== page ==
Thursday, September 18, 2014

The Global Battle Against Deflation Continues

Despite years of easy money policy by Central Banks all over the world, the evidence seems to indicate that the battle to stave off deflation is still in full force. Deflation is a worst case scenario for Central Banks. With sovereign debt at record levels around the world and memories of the global financial crisis of 2008 still fresh, neither governments nor Central Banks can afford to let deflation take hold. But can they stop it? In this Bloomberg article , we get more evidence that China is ramping up the fight.

Let's review the most recent news events to see if a trend is emerging:

- the lastest US labor reports indicate new weakness

- the lastest US housing reports indicate new weakness

- the price of oil and gold has been falling

- Foreign Affairs runs an article calling on Central Banks to give out free cash to people

- the sanctions against Russia are hurting global GDP and may compound economic      problems in Europe especically

-  the FED announces interest rates will stay low a long time due to ongoing concerns about the labor market and also says inflation is running below the FED target rate

There are plenty of additional similar articles if you just do a simple google search on "global deflation". This is a situation we must watch very carefully. Keep in mind that Central Bankers are expected to exhibit confidence at all times. They realize that anything they say that spooks markets can start an unintended reaction. So for them to talk this openly about about deflation suggests this is a very real concern.

I am finishing up Jim Rickards book The Death of Money right now (and I will be doing a review of it soon here on the blog). There is an entire chapter in the book devoted to potential problems in China. Jim lists a crisis in China as one of the key signposts to watch for that could lead to an end to the current "rules of the game" in the present monetary system.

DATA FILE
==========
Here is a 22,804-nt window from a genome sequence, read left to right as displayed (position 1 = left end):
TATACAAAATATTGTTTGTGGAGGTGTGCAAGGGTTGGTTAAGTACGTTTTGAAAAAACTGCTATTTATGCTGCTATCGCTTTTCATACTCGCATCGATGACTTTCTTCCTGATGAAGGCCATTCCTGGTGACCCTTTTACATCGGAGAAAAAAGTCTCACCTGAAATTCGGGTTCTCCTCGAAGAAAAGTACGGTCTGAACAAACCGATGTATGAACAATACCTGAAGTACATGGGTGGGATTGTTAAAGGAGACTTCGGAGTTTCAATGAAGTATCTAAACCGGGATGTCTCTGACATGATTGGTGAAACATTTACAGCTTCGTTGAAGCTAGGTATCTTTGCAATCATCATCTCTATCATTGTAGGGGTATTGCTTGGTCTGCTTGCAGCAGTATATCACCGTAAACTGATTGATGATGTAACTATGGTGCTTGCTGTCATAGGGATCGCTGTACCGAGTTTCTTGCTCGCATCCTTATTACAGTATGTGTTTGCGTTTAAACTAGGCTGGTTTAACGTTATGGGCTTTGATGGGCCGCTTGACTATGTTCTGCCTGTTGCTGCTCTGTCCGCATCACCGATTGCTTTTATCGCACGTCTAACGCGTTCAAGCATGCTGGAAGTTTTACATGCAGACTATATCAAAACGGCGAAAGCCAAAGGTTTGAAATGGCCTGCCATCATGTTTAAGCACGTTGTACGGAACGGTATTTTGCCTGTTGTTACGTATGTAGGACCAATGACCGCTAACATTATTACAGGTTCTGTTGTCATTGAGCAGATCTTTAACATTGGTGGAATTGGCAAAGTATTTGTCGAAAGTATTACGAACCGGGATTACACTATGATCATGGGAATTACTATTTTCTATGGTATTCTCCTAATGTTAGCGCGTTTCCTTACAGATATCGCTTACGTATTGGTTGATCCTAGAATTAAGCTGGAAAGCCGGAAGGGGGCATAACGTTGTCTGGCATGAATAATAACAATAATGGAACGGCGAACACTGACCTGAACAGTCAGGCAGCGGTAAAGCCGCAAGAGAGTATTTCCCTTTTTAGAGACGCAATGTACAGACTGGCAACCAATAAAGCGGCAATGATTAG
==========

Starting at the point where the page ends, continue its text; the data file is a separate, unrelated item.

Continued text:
He also explains why Central Bankers fear deflation more than anything else on earth. Not only do they lose tax revenue in a deflating economy, it makes the sovereign debt problem even worse as paying off the debt becomes impossible. Bond markets would realize that fact at some point. Simply put, they cannot allow deflation to win without suffering a major crisis in a financial system that is debt based and totally dependent on perpetual inflation to sustain itself.

If deflation is coming, we can expect that Central Banks will do everything in their power to fight it. This situation could lead to a lot of volatility as markets try to guess whether deflation will win or efforts to stave it off might lead to very large inflation instead. If you see Central banks start adopting policies to try and force money into circulation (negative interest rates for example) or other radical proposals, it likely means there is very deep concern.

So far the Central Banks have managed to keep things reasonably calm even if growth has been very weak. Perhaps that will continue. But it is clear they are concerned about deflation. If they are, we need to watch it as well. 

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